Cranberry Fluff

In which I get advice from a coworker.

Isn’t there something so nice about the word “Fluff”?  It’s soft and comforting and towels out of the dryer.  When someone tells you that a “fluff” is on the menu, you know what to expect.  Something soft, puffy, creamy, and cloyingly sweet, perhaps with marshmallows and definitely with whipped cream or Cool Whip.  At nearly any deli counter in America, you can pick up a plastic tub filled with pistachio pineapple fluff.  (Sometimes the salads are called “Ambrosia” instead of “fluff”, but we all know what they mean.)DSCN3235I found this recipe when I was looking for recipes to bring to our friends’ house for Thanksgiving dinner.  I scoured 11 different recipes looking for the perfect dish to bring along with my Cherry Meringue, Pumpkin, and Apple pies.  I asked a number of coworkers for their favorite thing to eat at Thanksgiving and one of them mentioned “Cranberry Fluff”.  I had never heard of it.  When I called my grandma to ask about it, she fondly remembered it as one of her favorites.  How could I not make it after that? DSCN3236As an aside, that was such a good conversation with my grandma.  I love talking to her about her food memories and bonding with her that way.  We chatted for a decent amount of time about the blog.  I hope she knows that she’s really the inspiration for it.

 

I had a few minor modifications.  My apple was sweeter than I was expecting it to be.  The grocery store didn’t have green grapes that day, so I used red ones.  I didn’t read through all the instructions and didn’t let the cranberries, marshmallows, and sugar sit overnight.  I let them sit on the counter for a couple of hours instead.  The purpose of this is really just to soften everything and ensure that there are no big chunks of marshmallow.DSCN3239

 

So the verdict…holy buckets.  This was easily the best fluff salad that I’ve had.  It’s not as sweet and mushy as a lot of fluff salads.  The fruit and nuts add texture.  One of the kids thought the “pink fluff” was better than the “green fluff”.  It was good enough that I didn’t mind eating the leftovers (which were gone before I had to go back to work.)  It made a nice change from super tart cranberries.  It was sort of like a Waldorf salad, but not mayonnaise-y.  DSCN3238All in all, this dish is a keeper.  Get yourself some Wisconsin cranberries and make this one.  I think it’s a better dish than the Cooked Cranberry Salad.  (And in case you didn’t read about it before, the teacup is Wedgwood that I found at the thrift shop for less than $1.  I love the color, I love the pattern, it coordinates with my dining room and the rest of my blue and white dishes.)

Cranberry Fluff

Church Windows and Darned Good Candy

3 Days Until Christmas…

3 Days until Christmas!

Before I even begin with discussion on these recipes, I need to comment about those mini colored marshmallows.  Do they really exist for a reason outside of small children, jello salads, and grandparents? DSCN3523The first time I heard about Church Windows cookies (are they cookies or are they candy?) was after our tree fell on our neighbor’s fence.  It might be the biggest event this neighborhood has seen in a while.  It was such a big event that as we were cutting it down, neighbors from the senior housing facility put out their chairs, plugged in their crockpots, and sat outside to watch.  I treated them to some rhubarb brownies and some chocolate chip cookies.  Some of the men came over to help.  We started chatting about Christmas cookie plates and he told me about the church windows cookies.  I assumed he was talking about stained glass cookies, but when he described them, this was exactly what he meant.  I never expected to find that recipe among my great-grandma’s.  DSCN3526No matter what the recipe says about double boiler, melt the chocolate in the microwave.  It’s so much easier.  Put it in for a minute, stir it after a minute, it might need another 15 or 30 seconds, but it won’t need much more.  Stirring these bad boys is hard.  It’s messy and involved.  DSCN3520Ok, so flavor…think something like rocky road.  But vaguely fruity with coconut.  They aren’t bad, but probably best in small doses.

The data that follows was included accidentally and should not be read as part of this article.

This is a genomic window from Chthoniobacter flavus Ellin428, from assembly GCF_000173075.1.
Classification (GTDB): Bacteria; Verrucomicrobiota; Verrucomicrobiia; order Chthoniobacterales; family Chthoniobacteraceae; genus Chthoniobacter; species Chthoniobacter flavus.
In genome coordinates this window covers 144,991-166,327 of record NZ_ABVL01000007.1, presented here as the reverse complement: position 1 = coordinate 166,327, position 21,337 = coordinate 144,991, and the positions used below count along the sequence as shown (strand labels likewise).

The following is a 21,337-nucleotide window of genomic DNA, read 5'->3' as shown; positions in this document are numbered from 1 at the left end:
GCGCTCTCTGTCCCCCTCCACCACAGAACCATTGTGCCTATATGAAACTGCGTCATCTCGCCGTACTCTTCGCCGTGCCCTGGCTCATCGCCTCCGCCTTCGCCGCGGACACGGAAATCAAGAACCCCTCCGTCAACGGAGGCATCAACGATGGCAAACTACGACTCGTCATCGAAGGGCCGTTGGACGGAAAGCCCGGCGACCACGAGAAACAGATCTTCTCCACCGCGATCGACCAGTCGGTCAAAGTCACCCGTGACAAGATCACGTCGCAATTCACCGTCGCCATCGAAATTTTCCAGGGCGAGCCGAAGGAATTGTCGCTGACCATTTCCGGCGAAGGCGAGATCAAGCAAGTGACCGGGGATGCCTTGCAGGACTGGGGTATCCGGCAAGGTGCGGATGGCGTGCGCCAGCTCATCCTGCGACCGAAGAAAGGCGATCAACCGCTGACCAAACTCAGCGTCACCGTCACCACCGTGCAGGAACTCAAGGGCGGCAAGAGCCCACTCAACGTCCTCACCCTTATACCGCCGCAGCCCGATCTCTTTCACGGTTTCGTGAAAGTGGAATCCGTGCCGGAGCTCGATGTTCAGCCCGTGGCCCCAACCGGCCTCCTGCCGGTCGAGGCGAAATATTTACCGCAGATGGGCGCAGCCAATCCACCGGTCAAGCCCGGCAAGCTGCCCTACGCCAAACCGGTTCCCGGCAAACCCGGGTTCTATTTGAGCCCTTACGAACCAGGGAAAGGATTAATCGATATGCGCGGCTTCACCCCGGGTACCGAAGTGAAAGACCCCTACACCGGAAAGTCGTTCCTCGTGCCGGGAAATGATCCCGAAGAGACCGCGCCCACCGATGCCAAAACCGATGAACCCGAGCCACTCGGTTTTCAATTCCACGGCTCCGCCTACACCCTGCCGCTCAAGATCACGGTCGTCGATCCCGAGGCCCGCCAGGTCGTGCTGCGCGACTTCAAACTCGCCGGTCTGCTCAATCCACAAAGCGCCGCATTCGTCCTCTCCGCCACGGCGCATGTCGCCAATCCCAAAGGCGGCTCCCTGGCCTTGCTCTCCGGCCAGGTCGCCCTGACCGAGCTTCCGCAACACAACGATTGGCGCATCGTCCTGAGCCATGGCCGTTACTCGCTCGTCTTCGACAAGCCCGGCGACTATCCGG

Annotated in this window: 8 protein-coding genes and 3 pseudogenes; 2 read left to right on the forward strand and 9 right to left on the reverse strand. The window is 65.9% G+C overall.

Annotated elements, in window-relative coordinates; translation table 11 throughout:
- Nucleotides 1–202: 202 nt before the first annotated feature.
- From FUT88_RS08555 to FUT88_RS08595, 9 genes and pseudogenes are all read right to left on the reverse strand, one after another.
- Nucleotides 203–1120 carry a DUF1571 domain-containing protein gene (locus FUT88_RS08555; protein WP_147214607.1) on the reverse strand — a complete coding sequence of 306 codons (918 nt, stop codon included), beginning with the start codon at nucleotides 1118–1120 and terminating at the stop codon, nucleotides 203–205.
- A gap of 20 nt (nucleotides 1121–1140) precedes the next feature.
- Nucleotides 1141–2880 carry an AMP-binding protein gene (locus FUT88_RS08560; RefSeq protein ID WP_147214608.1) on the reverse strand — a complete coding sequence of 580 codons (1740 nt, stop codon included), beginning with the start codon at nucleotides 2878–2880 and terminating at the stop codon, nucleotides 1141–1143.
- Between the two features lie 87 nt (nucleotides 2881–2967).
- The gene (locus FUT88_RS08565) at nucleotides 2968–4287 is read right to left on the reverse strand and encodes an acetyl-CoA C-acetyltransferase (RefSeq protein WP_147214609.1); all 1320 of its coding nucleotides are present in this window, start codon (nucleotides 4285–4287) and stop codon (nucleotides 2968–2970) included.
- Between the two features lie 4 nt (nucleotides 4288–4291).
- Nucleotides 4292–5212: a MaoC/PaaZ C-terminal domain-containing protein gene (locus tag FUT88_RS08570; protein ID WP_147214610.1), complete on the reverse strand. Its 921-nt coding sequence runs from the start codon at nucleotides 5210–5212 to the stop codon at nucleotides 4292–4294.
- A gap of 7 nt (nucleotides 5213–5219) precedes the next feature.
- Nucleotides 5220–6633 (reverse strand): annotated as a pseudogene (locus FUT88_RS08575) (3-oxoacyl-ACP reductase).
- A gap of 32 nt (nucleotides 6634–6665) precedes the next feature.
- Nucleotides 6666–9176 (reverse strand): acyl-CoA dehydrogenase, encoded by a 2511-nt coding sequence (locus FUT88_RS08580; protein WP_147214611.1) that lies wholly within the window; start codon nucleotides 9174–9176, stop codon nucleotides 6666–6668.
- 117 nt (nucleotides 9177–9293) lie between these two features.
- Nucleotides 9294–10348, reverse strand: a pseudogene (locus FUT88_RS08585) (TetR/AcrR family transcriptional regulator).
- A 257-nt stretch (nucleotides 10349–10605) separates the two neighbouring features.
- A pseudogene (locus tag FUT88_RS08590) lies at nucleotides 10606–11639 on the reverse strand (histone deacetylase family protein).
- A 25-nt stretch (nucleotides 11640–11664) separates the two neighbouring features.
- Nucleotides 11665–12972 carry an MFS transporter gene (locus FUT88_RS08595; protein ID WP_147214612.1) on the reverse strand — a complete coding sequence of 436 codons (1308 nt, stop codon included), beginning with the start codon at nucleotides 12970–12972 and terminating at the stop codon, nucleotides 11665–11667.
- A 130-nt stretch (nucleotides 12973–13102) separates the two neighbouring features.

As for the candy…who in could resist something called “Darned Good Candy”?  I made it wrong the first time I did it.  Use chopped pecans instead of whole pecans.  It makes a difference.  I also learned to not put hot candy on waxed paper.  Guess what happens?  It sticks.  You end up with delicious candy that leaves paper in your mouth.  So these pictures are of the second time that I tried making the candy.  DSCN3522

Darned Good Candy is like a caramel taffy.  It’s stiff and it’s creamy.  It’s got buttery undertones and the pecan flavor permeates the whole candy.  Yeah, it sticks to your teeth, but in the best possible way.  It’s really darned good.

Church WindowsDarned Good Candy

Darned Good Candy

3 cups sugar
1 cup sweet or sour cream
1 cup white corn syrup

Bring ingredients to a boil.

Add 1 heaping cup of chopped pecans and 1 tsp salt.  Boil to a very hard ball.

Add 4 TB butter and 2 tsp vanilla (mix until butter is melted).

Let cool 10 minutes.  Start beating lightly until mixture begins to hold its shape.  Drop by spoonfuls onto a greased sheet.  (I shaped the warm candy into small oblong pieces).